Shannon Des Roches Rosa
Steve Silberman’s NeuroTribes
is a large, densely packed book about autism’s past, present, and
future. I found myself overwhelmed by the
amount of information contained in each individual paragraph, in
considering how much research and synthesis it took to create those
paragraphs — and in knowing
that NeuroTribes’s information matters so much, while acknowledging my kind of brain can’t possibly retain it all.
It doesn’t surprise me, then, when other
people have trouble remembering every important point in NeuroTribes, because the book is an 500-page information tsunami. Due to those info overload risks, however, some of NeuroTribes’s themes need to be repeated more
than once or twice for people to get them right.
One theme that needs more emphasis is NeuroTribes’ clarification about neurodiversity: The term is not limited to autistic people who communicate independently, or indeed only to autistic people.
Neurodiversity is the full range of human
neurological experiences. That means you, your loved ones, and every other person on this planet is included in neurodiversity. And that means the term ‘neurodiversity’ is not only not a synonym for Asperger’s syndrome, it is also not a synonym for all
diagnosis-worthy brain wirings, be they bipolar, ADHD, dyslexia, clinical
depression, OCD — or, you know, autism.
|A Neurodiversity Symbol
source: Wikimedia Commons
[image: a rainbow-hued infinity symbol]
When you’re referring to
brains that need support and accommodation, then you’re talking about neurodivergence, not merely neurodiversity. If you’re talking about your own, or another’s, individual differently-wired brain, then the relevant term is neurodivergent. (Nick
Walker wrote a go-to terminology briefing on neurodiversity and related terms, and I recommend it to anyone compelled to write on the topic.)
It follows that the opposite of neurodivergent, which is ‘neurotypical’ or ‘NT’,
also includes more than non-autistic people — even though NT is
sometimes used as shorthand by authors with definitive writings on neurodiversity.
And that means that if you mean ‘non-autistic,’ you should say “non-autistic,” and not “neurotypical,” or “NT.” (Another word for non-autistic is ‘allistic,’ and people I respect have good reasons for using allistic instead of non-autistic, but I like Mel Baggs’s explanation as to why non-autistic is preferable.)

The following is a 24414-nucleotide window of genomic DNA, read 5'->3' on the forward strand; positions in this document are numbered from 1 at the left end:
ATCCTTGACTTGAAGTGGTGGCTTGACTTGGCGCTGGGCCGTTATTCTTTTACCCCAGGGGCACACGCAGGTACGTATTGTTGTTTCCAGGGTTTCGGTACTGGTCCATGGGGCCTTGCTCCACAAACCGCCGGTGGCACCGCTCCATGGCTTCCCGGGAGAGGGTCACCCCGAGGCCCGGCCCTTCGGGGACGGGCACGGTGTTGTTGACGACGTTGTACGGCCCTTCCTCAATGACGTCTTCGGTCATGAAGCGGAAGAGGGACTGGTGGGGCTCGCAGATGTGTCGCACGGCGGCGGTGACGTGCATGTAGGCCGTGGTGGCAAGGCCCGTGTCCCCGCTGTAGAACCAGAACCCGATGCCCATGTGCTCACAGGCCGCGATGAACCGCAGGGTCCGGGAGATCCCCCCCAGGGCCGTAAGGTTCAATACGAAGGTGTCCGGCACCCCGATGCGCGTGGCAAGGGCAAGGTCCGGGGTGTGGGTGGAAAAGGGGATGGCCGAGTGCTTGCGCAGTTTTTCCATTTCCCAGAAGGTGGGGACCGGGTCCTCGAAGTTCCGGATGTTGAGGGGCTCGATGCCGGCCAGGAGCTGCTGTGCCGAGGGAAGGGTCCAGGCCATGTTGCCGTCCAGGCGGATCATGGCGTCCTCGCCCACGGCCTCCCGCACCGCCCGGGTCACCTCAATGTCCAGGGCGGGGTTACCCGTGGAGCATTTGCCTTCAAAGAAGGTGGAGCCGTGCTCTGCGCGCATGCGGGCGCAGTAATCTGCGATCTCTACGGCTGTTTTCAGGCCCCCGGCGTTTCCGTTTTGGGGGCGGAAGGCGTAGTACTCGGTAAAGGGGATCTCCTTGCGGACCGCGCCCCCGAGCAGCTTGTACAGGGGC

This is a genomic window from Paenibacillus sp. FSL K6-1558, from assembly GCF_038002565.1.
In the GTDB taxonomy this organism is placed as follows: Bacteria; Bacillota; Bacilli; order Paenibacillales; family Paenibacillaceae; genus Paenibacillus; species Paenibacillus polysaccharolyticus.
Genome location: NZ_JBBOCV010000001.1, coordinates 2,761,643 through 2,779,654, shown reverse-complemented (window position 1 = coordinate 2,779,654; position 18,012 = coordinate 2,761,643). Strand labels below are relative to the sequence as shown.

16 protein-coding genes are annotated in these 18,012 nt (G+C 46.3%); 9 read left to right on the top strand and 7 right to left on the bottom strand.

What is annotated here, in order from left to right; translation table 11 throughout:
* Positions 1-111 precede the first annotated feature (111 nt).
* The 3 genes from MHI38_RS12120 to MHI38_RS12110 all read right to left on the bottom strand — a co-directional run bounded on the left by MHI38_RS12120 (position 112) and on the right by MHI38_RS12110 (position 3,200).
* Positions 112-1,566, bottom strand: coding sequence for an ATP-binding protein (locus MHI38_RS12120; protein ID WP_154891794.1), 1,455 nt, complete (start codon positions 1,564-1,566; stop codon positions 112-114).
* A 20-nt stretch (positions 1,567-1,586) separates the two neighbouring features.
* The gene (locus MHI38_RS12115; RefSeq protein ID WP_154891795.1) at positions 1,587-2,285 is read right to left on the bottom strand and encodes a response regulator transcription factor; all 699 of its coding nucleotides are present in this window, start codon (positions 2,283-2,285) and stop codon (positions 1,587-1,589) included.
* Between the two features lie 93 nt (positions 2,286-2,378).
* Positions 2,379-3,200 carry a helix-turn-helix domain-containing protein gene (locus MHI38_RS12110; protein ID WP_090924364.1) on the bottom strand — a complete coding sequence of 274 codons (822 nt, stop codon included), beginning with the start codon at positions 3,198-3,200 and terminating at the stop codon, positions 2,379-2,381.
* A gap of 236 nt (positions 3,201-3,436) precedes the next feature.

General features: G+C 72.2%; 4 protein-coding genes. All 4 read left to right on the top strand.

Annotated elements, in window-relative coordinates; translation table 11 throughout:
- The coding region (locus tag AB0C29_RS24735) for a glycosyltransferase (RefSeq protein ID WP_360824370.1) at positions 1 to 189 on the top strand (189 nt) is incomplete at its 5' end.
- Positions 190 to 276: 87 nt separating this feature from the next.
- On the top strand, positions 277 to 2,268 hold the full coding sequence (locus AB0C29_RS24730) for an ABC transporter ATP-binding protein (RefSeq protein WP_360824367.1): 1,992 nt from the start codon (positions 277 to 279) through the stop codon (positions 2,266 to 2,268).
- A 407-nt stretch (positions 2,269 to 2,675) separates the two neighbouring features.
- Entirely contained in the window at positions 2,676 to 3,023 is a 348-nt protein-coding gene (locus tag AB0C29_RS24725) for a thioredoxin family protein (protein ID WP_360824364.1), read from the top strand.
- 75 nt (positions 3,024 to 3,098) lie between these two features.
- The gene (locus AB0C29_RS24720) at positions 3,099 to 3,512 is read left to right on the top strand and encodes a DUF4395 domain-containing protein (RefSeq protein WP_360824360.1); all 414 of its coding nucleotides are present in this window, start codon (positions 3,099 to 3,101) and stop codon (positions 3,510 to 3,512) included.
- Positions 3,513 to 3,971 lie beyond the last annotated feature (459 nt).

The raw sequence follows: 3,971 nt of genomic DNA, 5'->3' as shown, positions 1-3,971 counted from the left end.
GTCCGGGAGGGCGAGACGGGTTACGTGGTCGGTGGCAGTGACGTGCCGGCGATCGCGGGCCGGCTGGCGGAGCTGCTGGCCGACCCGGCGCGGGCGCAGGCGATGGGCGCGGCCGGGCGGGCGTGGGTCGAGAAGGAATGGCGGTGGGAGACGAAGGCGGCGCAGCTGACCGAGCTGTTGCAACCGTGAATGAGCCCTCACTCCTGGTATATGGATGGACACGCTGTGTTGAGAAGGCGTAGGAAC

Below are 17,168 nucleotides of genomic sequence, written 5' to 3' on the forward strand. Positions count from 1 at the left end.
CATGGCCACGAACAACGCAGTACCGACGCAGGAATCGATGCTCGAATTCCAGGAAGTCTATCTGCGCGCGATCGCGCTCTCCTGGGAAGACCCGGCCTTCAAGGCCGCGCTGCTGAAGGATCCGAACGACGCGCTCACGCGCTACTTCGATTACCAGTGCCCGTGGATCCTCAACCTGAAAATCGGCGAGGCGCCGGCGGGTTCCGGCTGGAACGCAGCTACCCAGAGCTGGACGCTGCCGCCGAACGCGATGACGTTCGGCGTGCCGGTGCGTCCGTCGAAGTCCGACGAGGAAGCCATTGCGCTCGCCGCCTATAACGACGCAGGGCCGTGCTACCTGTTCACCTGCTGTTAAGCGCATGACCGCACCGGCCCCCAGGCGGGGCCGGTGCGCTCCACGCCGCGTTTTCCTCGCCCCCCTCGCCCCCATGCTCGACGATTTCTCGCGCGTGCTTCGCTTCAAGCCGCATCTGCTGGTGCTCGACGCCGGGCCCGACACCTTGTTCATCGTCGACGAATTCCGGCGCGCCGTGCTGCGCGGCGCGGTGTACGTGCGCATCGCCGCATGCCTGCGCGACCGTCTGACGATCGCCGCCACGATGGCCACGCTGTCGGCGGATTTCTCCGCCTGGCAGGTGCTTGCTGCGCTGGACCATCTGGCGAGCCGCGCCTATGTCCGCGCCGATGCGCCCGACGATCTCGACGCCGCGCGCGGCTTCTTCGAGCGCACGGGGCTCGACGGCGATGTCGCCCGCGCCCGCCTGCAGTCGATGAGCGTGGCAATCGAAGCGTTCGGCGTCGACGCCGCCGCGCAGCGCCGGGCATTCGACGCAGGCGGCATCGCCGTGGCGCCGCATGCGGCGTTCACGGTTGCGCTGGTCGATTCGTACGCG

People also tend to mistakenly conflate the term ‘neurodiversity’ and the term ‘neurodiversity movement.’ According
to Nick Walker, “The Neurodiversity Movement is a social justice
movement that seeks civil rights, equality, respect, and full societal
inclusion for the neurodivergent.” So when people get pissy and write
things like “neurodiversity is evil,” they are not merely letting their ignorance
flags fly on more than one frequency, they are not only being hateful — they are also flat-out incorrect. (Quixotic self-appointed neurodiversity foes will get their own article, later.)
Back to NeuroTribes: Silberman
mentions that the neurodiversity movement includes more than autistic
people at least twice, once in the development of the very term ‘neurodiversity,’ based on the dynamics of InLv, an early autistic culture
with dyslexia, ADHD, dyscalculia, and myriad other conditions
(christened ‘Cousins’ in the early days of ANI [Autism Network International]) were also welcome to
join the list. The collective ethos of
InLv, said writer and list member Harvey Blume in the New York Times in 1997, was ‘neurological pluralism.’
And again in the introduction:
of the most promising developments since the publication of
[Silberman’s 2001 Wired article] “The Geek Syndrome” has been the
emergence of the concept of neurodiversity: the notion that conditions
like autism, dyslexia, and attention-deficit/hyperactivity disorder
(ADHD) should be regarded as naturally occurring cognitive variations
with distinctive strengths that have contributed to the evolution of
technology and culture, rather than mere checklists of deficits and
I am glad Mr. Silberman wrote those two passages. I am highlighting them in the hope that more ‘cousins’ witnessing the positive press swirling around NeuroTribes and the concept of neurodiversity will understand the neurodiversity movement includes them, even if they’re not autistic.
As for using the proper terminology, well, that can take practice and, for some (ahem) the occasional refresher — even for those to whom the terms personally apply. In most cases, if your obvious goal is to be welcoming and inclusive, and to highlight the needs of neurodivergent and autistic people and/or amplify such voices, folks usually will cut you slack. Unless the specifics of their own personality or neurodivergent nature requires them to address the misuse of terminology first and foremost. And that’s OK, and to be expected, if we’re truly working towards understanding and accepting neurodivergence and neurodiversity.